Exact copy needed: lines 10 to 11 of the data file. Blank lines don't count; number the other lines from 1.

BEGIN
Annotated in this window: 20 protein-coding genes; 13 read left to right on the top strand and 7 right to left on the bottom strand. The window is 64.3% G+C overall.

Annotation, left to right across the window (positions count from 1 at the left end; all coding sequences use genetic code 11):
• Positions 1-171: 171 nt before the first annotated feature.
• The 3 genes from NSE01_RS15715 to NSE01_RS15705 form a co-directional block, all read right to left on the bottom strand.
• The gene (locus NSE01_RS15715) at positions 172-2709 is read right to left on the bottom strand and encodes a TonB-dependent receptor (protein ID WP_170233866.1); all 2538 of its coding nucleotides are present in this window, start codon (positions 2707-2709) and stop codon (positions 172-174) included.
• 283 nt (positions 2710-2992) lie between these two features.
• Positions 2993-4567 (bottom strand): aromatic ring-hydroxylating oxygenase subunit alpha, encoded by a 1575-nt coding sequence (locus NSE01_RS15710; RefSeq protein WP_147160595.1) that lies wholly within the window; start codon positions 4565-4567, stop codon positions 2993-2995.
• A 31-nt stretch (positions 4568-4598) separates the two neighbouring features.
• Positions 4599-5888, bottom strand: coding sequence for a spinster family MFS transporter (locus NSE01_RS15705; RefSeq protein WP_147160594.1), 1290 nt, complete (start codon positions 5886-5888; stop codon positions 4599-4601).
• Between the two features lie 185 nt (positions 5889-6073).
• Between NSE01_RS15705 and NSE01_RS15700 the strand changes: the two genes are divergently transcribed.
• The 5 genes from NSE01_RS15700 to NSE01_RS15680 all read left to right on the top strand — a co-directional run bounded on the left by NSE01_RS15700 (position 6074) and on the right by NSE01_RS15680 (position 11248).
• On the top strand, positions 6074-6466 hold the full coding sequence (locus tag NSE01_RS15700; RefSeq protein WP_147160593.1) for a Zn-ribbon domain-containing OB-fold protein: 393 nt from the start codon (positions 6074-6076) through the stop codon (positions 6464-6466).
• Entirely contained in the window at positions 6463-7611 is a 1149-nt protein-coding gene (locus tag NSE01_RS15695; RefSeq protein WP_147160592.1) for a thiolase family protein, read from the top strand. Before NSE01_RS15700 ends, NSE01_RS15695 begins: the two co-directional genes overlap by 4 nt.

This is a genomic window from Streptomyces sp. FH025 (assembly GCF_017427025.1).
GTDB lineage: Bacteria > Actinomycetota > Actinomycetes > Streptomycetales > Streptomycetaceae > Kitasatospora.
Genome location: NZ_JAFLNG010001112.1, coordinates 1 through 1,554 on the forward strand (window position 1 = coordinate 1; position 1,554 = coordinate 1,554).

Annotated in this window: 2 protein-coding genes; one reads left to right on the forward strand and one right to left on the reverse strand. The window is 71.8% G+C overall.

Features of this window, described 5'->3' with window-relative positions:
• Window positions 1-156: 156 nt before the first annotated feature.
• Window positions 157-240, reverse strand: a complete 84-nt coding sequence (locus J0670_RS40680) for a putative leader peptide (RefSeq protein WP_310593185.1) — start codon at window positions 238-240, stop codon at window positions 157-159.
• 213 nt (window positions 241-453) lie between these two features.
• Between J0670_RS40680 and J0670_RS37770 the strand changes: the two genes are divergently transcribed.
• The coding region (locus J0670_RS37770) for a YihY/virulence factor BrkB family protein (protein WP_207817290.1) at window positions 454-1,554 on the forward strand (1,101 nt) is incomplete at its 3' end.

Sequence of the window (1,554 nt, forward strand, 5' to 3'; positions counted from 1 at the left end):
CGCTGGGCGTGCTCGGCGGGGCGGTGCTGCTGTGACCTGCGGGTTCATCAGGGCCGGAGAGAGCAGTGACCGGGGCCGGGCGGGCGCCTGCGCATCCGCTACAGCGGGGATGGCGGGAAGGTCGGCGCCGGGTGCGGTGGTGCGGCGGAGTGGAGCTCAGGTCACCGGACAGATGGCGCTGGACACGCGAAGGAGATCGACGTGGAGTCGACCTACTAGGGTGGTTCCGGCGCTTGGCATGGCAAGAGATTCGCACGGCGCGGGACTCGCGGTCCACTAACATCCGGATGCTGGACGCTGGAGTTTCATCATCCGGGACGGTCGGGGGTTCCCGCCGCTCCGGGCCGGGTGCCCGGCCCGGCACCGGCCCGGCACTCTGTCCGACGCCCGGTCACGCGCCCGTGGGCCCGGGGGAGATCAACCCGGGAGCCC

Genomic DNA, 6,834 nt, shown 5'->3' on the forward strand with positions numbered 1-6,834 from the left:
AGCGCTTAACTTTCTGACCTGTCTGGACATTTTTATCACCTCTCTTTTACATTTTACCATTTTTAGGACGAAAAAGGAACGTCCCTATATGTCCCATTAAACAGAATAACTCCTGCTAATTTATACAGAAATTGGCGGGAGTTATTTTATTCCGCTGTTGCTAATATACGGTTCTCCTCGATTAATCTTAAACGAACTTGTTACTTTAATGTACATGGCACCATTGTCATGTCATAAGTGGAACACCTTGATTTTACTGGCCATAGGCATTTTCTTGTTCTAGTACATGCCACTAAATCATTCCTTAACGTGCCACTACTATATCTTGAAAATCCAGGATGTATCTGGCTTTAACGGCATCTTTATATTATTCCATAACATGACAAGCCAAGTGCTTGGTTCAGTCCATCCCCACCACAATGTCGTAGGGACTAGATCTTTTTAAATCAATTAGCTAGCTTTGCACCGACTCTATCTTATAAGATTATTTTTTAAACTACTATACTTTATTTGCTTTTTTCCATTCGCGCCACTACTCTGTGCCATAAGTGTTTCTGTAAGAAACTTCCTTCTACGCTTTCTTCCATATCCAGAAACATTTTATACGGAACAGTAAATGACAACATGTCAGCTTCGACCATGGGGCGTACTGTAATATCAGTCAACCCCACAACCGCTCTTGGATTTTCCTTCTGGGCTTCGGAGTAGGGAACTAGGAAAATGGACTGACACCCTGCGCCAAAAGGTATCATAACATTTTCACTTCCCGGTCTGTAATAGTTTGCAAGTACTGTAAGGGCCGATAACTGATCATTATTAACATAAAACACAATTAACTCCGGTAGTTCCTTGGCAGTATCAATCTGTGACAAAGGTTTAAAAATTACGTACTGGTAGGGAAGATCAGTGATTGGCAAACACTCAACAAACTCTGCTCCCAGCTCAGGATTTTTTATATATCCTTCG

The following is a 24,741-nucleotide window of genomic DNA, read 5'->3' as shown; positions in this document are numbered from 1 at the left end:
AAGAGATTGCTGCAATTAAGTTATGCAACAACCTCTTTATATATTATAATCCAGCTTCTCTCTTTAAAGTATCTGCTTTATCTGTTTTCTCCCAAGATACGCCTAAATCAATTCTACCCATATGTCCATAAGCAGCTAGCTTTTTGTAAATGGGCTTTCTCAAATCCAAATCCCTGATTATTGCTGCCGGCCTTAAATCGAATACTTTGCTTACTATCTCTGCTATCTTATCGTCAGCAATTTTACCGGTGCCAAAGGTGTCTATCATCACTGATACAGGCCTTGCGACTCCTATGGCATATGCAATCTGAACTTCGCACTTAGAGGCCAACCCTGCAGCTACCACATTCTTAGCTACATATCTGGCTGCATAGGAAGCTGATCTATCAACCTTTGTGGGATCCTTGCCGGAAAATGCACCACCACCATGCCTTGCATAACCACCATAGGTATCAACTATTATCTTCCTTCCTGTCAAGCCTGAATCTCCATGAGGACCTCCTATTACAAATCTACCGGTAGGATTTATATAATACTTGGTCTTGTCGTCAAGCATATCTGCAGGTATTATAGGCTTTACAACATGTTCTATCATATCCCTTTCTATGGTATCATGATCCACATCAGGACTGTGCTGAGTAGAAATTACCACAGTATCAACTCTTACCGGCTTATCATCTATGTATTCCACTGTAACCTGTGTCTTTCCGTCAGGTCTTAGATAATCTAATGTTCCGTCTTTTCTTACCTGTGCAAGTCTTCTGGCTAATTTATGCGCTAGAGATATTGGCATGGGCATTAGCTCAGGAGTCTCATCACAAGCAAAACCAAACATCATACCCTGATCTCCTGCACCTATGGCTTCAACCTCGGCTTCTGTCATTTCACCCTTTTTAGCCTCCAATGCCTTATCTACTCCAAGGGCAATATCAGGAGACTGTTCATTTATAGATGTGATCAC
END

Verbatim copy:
• Between the two features lie 185 nt (positions 5889-6073).
• Between NSE01_RS15705 and NSE01_RS15700 the strand changes: the two genes are divergently transcribed.